The Environmental Defense Fund’s report warns of rising risks to U.S. agriculture due to climate extremes and groundwater over-extraction.

The Environmental Defense Fund’s report warns of rising risks to U.S. agriculture due to climate extremes and groundwater over-extraction, particularly in the Midwest and Western states. The report highlights the need for adaptive strategies to address water-related farming costs.

Rachel O’Connor, senior manager of climate-resilient water systems for the Environmental Defense Fund and a lead author of the report, underscores the gravity of the situation, stating, “Water risks increasingly form the most critical threat to food and fiber production in the U.S.” The report points to the Midwest and Western states as particularly vulnerable regions facing rising costs associated with water-related agricultural practices.

Kelly Suttles, senior research analyst of climate-smart agriculture for the Environmental Defense Fund, emphasizes the necessity for adaptation, noting that U.S. agriculture must adjust to evolving patterns of water scarcity and excess. Suttles highlights promising adaptation strategies, such as transitioning to alternative, economically viable crops and implementing on-farm water recycling, to enhance resilience against both drought and flooding.

The report identifies drought and riverine flooding as significant contributors to the estimated $2 billion in annual losses to the agriculture sector in the West and Midwest. Furthermore, excess water has inflicted $10 billion in damage to the U.S. corn crop from 1989 to 2016. The findings emphasize the economic impact of climate-related challenges on the agricultural industry.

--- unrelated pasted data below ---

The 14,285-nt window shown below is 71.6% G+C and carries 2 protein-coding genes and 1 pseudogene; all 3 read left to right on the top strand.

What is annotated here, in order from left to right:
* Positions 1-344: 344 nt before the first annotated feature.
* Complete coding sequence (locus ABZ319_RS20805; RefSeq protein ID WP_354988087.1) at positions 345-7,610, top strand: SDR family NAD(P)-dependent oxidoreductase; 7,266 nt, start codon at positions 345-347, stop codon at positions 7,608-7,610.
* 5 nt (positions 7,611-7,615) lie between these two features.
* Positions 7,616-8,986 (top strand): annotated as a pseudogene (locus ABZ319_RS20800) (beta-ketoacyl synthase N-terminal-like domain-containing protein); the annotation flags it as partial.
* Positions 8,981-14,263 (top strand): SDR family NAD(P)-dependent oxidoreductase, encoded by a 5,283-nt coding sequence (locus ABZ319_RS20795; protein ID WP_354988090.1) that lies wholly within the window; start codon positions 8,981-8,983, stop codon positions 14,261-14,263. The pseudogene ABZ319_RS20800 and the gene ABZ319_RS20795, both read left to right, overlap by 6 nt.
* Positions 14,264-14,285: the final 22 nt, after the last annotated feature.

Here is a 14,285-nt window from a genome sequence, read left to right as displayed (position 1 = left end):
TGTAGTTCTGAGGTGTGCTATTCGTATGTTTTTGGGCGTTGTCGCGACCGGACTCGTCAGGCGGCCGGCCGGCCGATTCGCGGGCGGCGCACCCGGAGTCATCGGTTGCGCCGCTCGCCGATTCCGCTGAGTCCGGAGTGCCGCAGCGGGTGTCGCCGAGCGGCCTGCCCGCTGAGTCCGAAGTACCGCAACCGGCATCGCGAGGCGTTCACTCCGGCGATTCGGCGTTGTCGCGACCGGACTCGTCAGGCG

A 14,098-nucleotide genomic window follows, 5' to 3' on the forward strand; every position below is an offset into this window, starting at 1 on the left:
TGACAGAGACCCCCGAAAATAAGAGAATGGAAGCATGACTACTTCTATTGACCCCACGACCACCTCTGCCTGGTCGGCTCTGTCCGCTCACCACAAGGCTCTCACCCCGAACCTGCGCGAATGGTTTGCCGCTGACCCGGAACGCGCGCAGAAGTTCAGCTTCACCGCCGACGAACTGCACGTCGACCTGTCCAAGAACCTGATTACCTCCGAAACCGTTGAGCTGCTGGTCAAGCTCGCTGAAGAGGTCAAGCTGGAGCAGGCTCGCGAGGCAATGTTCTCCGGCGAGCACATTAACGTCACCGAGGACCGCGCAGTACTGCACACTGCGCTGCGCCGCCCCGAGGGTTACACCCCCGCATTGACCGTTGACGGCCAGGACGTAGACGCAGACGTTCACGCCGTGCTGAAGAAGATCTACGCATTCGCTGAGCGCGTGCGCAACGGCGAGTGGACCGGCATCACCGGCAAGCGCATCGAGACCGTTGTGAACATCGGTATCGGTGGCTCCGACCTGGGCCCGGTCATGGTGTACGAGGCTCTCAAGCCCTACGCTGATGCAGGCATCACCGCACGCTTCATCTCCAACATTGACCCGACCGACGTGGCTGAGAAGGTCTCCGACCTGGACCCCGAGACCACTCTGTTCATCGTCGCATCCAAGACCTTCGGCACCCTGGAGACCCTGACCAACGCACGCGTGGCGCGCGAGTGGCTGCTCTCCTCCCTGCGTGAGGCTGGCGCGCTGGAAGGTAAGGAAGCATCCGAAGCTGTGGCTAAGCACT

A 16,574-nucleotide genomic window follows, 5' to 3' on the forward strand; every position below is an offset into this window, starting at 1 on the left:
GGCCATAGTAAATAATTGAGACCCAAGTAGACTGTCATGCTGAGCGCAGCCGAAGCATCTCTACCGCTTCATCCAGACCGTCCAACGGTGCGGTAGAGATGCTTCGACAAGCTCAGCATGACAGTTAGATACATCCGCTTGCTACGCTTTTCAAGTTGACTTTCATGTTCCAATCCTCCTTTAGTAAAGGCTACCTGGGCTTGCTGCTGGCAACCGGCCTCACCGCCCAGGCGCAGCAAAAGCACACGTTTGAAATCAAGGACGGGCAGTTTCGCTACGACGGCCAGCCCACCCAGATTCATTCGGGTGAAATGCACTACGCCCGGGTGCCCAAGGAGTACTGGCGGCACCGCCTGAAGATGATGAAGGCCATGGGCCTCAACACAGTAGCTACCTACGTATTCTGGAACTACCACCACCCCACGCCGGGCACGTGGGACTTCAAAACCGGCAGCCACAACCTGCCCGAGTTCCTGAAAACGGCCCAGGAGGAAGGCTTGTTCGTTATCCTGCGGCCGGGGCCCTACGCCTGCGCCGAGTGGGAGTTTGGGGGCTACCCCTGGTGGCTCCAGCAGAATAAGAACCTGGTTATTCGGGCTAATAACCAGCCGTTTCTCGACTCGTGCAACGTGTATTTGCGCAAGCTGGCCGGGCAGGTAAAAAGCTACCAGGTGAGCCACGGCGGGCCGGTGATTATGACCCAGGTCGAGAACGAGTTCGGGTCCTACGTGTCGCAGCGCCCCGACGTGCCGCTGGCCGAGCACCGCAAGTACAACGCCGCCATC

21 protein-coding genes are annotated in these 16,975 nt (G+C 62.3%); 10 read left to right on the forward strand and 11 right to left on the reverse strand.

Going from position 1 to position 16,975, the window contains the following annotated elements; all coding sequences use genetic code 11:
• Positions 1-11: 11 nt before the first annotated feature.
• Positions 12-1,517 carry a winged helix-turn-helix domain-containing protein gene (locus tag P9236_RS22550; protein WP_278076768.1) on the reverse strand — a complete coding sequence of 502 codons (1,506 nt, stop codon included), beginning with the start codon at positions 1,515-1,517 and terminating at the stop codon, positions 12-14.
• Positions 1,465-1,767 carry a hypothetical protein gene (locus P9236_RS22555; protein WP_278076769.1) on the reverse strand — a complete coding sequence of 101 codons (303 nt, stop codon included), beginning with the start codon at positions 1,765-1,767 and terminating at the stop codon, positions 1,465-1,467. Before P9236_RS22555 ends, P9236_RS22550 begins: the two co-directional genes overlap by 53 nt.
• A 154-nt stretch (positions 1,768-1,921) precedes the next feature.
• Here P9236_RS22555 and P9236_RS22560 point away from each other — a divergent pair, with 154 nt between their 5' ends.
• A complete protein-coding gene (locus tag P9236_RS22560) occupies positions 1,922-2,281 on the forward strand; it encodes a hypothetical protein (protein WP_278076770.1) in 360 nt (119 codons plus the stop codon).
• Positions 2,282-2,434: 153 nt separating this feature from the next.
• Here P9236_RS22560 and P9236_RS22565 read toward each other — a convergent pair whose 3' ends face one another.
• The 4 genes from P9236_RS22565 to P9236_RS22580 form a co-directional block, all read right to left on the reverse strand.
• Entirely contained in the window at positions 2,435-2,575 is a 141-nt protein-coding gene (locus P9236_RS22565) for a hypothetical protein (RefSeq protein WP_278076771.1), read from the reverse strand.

The study delves into region-specific projections, revealing concerning trends:

  • California’s Sierra Nevada Snowpack: Projections indicate a 48% to 65% decline from the historical average by 2100, impacting the state’s extensive agriculture sector.
  • Pacific Northwest’s Yakima Basin: Under a severe warming scenario, the region faces predicted drops in average annual yields of key crops, including potato, alfalfa, and apples.
  • Southwest’s Groundwater Stress: Further reduction in snowmelt is expected to increase reliance on groundwater, intensifying stress on already overtaxed aquifers.
  • Kansas Water Depletion: Predicted declines in both groundwater and surface water due to climate-driven decreases in precipitation, increased groundwater withdrawals, and rising evaporative losses.
  • Midwestern Corn Belt Challenges: Predicted increases in extreme weather, including excessive rainfall and high temperatures, could significantly disrupt crop production.

In response to these threats, the report proposes a multifaceted approach, including:

  • Land and Crop Management Changes: Recommendations include multibenefit land repurposing, transitions to climate-resilient crop mixes, and the development of soil health practices.
  • Technology and Decision-Support Tools: Utilizing platforms like OpenET for field-level, satellite-based evapotranspiration data and the Groundwater Accounting Platform for real-time tracking of water availability and use.
  • Built and Natural Infrastructure Approaches: Emphasizing on-farm water recycling and natural infrastructure for drought and flood resilience.
  • Policy and Funding Mechanisms: Advocating for climate-smart groundwater governance and financing solutions to support climate-smart agriculture investment.

As U.S. agriculture grapples with mounting challenges, the report underscores the critical need for proactive and collaborative measures to safeguard the sector against the impacts of climate change and ensure a sustainable future for food and fiber production.